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Shoulder to Shoulder

Updated: Oct 16, 2020




There are some people who just get it; who have this innate ability to empathise with what you are going through. You listen to the things they say, in particular the questions they ask, you look at their faces, and especially into their eyes, and you know that they are with you 100%.

And it is not always the people you expect who fall into this category.


In June 2019 an old rugby mate of mine, who now lives in Canada, was back in Australia to catch up with family and friends. He was a tall, rugged, man’s man-type of guy when we played together in our late teens and early 20’s. Rugby forwards are not known for their sensitivity, on or off the field, and Robbo fitted that mould pretty well as a young man.


But the experiences of life, and the responsibilities of marriage and parenthood, have mellowed the young man I remember in ways I could not possibly have anticipated when we competed like a couple of pitiful horned wildebeest for the attentions of the same unfortunate young lady almost 40 years earlier.

Though we spend the evening (my 56th birthday coincidentally) in the company of a number of other highly-valued old footy mates, I notice a couple of significant things about Robbo.

First of all, he does not shy away from the subject of Ben’s death. To the contrary, he raises it almost immediately, enveloping me simultaneously in the sort of crushing bearhug that can only be bestowed by a man who is comfortable in his own skin, and with his own masculinity. Perhaps it could be argued that this gesture was a throwback to our footy days – the days of electrical tape, Dencorub, shared sweat and blood, fetid footy socks, communal showers, going-out gear, after-match speeches, and drunken dance moves. But I would dispute that. The warmth and emotion that hug carried with it conveyed the kind of sentiment you don’t get just from playing sport together, even on euphoric Grand Final days amongst a team that lived and played like brothers.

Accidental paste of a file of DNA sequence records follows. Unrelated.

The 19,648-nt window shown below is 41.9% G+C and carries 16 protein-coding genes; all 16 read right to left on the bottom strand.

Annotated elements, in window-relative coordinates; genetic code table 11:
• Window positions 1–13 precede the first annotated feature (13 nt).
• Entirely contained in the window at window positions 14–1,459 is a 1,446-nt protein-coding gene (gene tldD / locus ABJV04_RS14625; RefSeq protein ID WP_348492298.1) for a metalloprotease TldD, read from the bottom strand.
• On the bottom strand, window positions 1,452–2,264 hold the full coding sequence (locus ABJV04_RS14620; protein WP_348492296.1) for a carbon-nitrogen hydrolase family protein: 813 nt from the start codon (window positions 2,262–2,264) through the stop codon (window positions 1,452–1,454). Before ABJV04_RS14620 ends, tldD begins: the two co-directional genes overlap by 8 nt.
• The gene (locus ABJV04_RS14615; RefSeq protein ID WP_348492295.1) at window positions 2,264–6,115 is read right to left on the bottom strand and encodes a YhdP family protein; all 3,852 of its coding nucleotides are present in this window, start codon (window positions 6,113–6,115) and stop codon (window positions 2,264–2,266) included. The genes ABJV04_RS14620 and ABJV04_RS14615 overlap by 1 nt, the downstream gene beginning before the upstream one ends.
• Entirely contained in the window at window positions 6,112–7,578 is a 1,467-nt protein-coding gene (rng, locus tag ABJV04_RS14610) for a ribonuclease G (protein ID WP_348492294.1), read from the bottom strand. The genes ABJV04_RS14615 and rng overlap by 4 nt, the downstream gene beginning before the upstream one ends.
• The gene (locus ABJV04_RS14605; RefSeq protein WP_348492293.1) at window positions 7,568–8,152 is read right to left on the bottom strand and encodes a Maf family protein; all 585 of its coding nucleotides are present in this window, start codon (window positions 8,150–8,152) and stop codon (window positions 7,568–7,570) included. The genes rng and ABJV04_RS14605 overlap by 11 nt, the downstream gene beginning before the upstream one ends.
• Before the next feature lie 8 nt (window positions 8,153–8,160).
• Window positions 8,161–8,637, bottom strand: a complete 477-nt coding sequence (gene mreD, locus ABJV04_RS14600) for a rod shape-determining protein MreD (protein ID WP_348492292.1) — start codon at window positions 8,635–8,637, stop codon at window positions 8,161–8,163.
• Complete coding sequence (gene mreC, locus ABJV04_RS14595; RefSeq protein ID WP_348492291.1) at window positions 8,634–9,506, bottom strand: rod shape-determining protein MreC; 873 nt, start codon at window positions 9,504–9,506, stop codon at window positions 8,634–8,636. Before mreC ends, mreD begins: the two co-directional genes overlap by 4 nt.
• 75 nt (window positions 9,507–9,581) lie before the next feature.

The second thing that struck me was his willingness to engage in a one-on-one conversation, even in shared company; to ask difficult questions, with even more difficult answers, and to listen quietly and attentively to those answers, with understanding and sympathy.


The only awkward moment came when I asked him, later in the evening, about how he reflects now, as a middle-aged man and then some, on his own near-death experience at a 21st birthday party more than 35 years ago. A time when those of us who knew him seriously contemplated the possibility that we would never share a laugh or a beer or a changeroom with him again as he fought for his life in a hospital bed – having been miraculously recovered, unconscious, and at night, from the murky depths of Pittwater by frantic drinking buddies after falling from the roof of a party boat, hitting his head on the way down into the chilly waters below.

He tells me he never thinks about that night, or how close he came to not ever having the chance to celebrate his own 21st birthday. But there is a hesitation, and an unusual lack of conviction to the way he responds that convinces me he has indeed considered, since hearing of the circumstances of Ben’s death, exactly how unforgiving and capricious life can be, and how grateful he is to have been given a second chance at his.


It only occurs to me some time later ‑ as I drive home from a night spent with the kind of friends we all aspire to have, and to be ‑ that perhaps my old mate simply did not want to consign my loss, and his own remarkable fortune, to the fickleness of fate; felt that somehow to do so would have been to diminish and trivialise that loss in a way he considered inappropriate, and almost offensive.

But he need not have worried. In our short time together he has done all I could possibly have asked, and more, to show me he is still the kind of teammate I want, and need, standing alongside me as I confront one of the toughest adversaries imaginable.

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